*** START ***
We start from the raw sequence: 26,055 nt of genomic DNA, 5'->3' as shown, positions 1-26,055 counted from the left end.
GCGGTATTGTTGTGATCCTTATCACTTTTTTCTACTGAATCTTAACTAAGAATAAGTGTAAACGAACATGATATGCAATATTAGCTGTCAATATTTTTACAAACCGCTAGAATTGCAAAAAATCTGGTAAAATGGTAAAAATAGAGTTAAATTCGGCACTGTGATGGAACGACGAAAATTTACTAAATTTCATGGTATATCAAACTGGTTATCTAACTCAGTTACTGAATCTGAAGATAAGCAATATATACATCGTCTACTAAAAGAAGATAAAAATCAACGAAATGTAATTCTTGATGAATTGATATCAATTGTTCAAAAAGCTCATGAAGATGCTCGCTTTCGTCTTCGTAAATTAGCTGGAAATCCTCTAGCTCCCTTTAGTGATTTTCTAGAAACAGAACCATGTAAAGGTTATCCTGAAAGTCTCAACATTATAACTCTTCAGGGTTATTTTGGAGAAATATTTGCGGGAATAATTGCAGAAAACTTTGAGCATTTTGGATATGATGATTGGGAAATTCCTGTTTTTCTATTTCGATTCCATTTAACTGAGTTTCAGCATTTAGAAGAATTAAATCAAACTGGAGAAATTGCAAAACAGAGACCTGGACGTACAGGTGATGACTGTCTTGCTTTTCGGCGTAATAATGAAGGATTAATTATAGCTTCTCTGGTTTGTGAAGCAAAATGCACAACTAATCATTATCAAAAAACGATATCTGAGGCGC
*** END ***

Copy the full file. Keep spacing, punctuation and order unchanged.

We start from the raw sequence: 26,055 nt of genomic DNA, 5'->3' as shown, positions 1-26,055 counted from the left end.
GCGGTATTGTTGTGATCCTTATCACTTTTTTCTACTGAATCTTAACTAAGAATAAGTGTAAACGAACATGATATGCAATATTAGCTGTCAATATTTTTACAAACCGCTAGAATTGCAAAAAATCTGGTAAAATGGTAAAAATAGAGTTAAATTCGGCACTGTGATGGAACGACGAAAATTTACTAAATTTCATGGTATATCAAACTGGTTATCTAACTCAGTTACTGAATCTGAAGATAAGCAATATATACATCGTCTACTAAAAGAAGATAAAAATCAACGAAATGTAATTCTTGATGAATTGATATCAATTGTTCAAAAAGCTCATGAAGATGCTCGCTTTCGTCTTCGTAAATTAGCTGGAAATCCTCTAGCTCCCTTTAGTGATTTTCTAGAAACAGAACCATGTAAAGGTTATCCTGAAAGTCTCAACATTATAACTCTTCAGGGTTATTTTGGAGAAATATTTGCGGGAATAATTGCAGAAAACTTTGAGCATTTTGGATATGATGATTGGGAAATTCCTGTTTTTCTATTTCGATTCCATTTAACTGAGTTTCAGCATTTAGAAGAATTAAATCAAACTGGAGAAATTGCAAAACAGAGACCTGGACGTACAGGTGATGACTGTCTTGCTTTTCGGCGTAATAATGAAGGATTAATTATAGCTTCTCTGGTTTGTGAAGCAAAATGCACAACTAATCATTATCAAAAAACGATATCTGAGGCGC